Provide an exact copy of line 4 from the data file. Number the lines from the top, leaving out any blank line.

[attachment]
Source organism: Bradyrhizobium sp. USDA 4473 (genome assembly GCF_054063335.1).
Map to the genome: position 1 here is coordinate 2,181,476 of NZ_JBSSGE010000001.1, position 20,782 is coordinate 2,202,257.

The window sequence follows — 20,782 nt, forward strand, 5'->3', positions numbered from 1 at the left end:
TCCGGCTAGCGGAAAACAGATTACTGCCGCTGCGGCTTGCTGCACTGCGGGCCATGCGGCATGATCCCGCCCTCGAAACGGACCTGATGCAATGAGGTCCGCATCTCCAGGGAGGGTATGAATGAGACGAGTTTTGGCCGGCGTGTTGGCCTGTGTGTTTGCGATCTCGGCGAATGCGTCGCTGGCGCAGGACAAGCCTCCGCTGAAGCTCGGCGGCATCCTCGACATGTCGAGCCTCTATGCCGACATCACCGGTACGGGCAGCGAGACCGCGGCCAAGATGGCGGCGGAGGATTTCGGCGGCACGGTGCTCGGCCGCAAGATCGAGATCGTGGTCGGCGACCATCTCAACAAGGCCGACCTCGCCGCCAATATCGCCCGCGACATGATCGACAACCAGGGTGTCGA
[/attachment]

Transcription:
TCCGGCTAGCGGAAAACAGATTACTGCCGCTGCGGCTTGCTGCACTGCGGGCCATGCGGCATGATCCCGCCCTCGAAACGGACCTGATGCAATGAGGTCCGCATCTCCAGGGAGGGTATGAATGAGACGAGTTTTGGCCGGCGTGTTGGCCTGTGTGTTTGCGATCTCGGCGAATGCGTCGCTGGCGCAGGACAAGCCTCCGCTGAAGCTCGGCGGCATCCTCGACATGTCGAGCCTCTATGCCGACATCACCGGTACGGGCAGCGAGACCGCGGCCAAGATGGCGGCGGAGGATTTCGGCGGCACGGTGCTCGGCCGCAAGATCGAGATCGTGGTCGGCGACCATCTCAACAAGGCCGACCTCGCCGCCAATATCGCCCGCGACATGATCGACAACCAGGGTGTCGA